Media

Dr. Lynn Ponton has extensive media experience. She has appeared on television on The Today Show more than five times; Dateline NBC twice; Good Morning America four times; NPR more than twenty-five times, including Fresh Air, Talk of the Nation and Morning Edition; and has held more than 500 media engagements. She has written for mainstream publications, including Newsweek.

Dr. Ponton is highly respected by both academic and popular communities. She is a distinguished professor with more than 25 years experience at the University of California in San Francisco.

Video & Audio

NPR – Morning Edition

Dr. Ponton appeared on NPR’s Morning Edition on May 10, 2010 in the story Q&A: Teaching Kids To Take Healthy Risks.

Part of raising a child is helping him or her define boundaries. It’s a balancing act that requires knowing when to let a child take risks in safe environments versus taking risks in a situation where they could endanger themselves or others.

NPR talked to two experts about the role of risk-taking in the teenage years, and how parents can help a teen engage in less risky behavior. Lynn Ponton is a professor of psychiatry at the University of California, San Francisco; Laurence Steinberg is a professor of psychology at Temple University in Philadelphia.

Risk-Taking in Adolescents

KQED – Forum with Michael Krasny

Forum takes a look at increasing rates of depression and suicide amongst college students and adolescents. What are the factors responsible for the increase, and what can be done about them?

Periodicals

  • First novel, ‘Métis,’ mines ancestry

    June 09, 2011 | By Regan McMahon, Special to The Chronicle

    San Francisco author Lynn Ponton knows that teenagers are prone to risky behavior. An adolescent psychiatrist and professor at UCSF, she has written two books on the subject: “The Romance of Risk: Why Teenagers Do the Things They Do” and “The Sex Lives of Teenagers: Revealing the Secret World of Adolescent Boys and Girls.”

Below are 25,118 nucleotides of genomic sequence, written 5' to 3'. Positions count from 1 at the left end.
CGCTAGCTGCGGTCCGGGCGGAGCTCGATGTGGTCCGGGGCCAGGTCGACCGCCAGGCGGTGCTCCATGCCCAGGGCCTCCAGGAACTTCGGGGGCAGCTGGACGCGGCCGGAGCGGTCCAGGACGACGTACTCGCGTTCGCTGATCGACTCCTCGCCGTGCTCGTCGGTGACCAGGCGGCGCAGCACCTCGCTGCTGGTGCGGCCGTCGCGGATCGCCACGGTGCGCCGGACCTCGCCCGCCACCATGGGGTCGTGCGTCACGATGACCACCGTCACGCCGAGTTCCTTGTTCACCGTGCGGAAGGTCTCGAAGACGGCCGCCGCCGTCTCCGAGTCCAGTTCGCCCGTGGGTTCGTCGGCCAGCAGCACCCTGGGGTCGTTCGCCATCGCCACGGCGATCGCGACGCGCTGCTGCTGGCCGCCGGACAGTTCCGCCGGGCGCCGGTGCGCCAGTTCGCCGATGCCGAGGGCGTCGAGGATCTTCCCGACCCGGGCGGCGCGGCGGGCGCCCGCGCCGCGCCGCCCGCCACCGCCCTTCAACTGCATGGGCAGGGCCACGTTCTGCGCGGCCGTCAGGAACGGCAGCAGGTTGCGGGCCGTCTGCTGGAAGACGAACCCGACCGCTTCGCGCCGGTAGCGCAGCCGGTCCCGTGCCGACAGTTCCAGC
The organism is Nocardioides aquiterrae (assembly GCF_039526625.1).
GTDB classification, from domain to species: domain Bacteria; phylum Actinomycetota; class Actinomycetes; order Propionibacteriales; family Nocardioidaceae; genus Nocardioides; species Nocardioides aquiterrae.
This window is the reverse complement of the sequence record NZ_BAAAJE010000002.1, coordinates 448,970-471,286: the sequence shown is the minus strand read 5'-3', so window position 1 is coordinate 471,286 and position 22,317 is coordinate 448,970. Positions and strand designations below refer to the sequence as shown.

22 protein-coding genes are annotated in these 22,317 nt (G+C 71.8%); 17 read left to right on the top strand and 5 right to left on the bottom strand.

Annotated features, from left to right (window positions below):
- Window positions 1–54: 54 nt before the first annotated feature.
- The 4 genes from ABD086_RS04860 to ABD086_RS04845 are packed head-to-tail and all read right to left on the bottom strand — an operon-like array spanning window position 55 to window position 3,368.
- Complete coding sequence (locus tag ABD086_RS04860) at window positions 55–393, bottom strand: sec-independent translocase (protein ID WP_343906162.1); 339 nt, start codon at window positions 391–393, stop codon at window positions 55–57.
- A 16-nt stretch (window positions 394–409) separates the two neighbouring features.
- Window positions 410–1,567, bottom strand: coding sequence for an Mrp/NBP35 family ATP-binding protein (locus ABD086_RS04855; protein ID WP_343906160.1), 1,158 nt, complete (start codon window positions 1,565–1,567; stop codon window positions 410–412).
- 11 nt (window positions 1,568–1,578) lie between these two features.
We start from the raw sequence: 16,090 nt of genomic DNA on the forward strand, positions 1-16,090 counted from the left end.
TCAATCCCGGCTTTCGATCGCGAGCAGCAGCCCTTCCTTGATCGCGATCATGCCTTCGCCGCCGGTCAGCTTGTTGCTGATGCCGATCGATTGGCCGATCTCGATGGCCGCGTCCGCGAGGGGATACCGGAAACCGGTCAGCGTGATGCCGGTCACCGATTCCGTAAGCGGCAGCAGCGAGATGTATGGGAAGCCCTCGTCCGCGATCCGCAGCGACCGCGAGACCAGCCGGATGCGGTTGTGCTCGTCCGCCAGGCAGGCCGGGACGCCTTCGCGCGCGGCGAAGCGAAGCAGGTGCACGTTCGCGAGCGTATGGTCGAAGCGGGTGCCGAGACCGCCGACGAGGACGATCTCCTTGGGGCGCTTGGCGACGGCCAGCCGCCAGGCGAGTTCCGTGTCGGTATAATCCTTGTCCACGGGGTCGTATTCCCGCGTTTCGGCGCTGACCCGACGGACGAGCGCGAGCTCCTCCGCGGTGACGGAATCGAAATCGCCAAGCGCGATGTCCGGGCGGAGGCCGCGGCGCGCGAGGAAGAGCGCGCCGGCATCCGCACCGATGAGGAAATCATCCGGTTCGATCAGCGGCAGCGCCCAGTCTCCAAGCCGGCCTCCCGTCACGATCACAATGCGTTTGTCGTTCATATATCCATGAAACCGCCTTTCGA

But when Ponton wrote her first novel, “Métis: Mixed Blood Stories,” she focused on adolescents in her own family, digging into her roots among the Métis – descendants of Cree and Assiniboine Indian women who married French and Scottish men in Canada, formed a hybrid French Catholic and Indian culture and later fled Canada and intermarried with people in Wisconsin.

    Ponton, who grew up in Wheaton, Ill., outside Chicago, speaking a combination of French, Métis and English, is related to the Métis leader Louis Riel. Little known in the United States, Riel is a folk hero in Canada. He fought for Métis rights, led two resistance movements against the Canadian government, fled to exile in Montana and ultimately was executed in Canada for treason in 1885.

    In “Métis,” Ponton portrays four family members of different generations at age 16. The characters are based on her father, grandmother, daughter (actually a composite of her two daughters, one a filmmaker, one a doctor who just graduated from UCSF) and herself.
    Read this San Francisco Chronicle article.

  • Psychiatrist Explores a Subject Parents Dread – Teen Sex

    by Elizabeth Bell
    San Francisco Chronicle

    Parents can relax and forget the ever-dreaded “birds and the bees”  conversation. It turns out that’s not the best way to approach  teen sexuality after all, according to San Francisco psychiatrist  Lynn Ponton, the author of a newly published book, “The Sex  Lives of Teenagers.” Read this San Francisco Chronicle article?

  • Lynn Ponton; An Expert’s Eye on Teenage Sex, Risk and Abuse

    by Susan Gilbert
    New York Times

    Even the best parent-teenager relationships have their shares of disconnects, and it is hardly surprising that they often occur on the subject of sex. Beyond a certain point, parents can only guess what their children are thinking, feeling and doing — and hope that they are doing it safely. Read the New York Times article?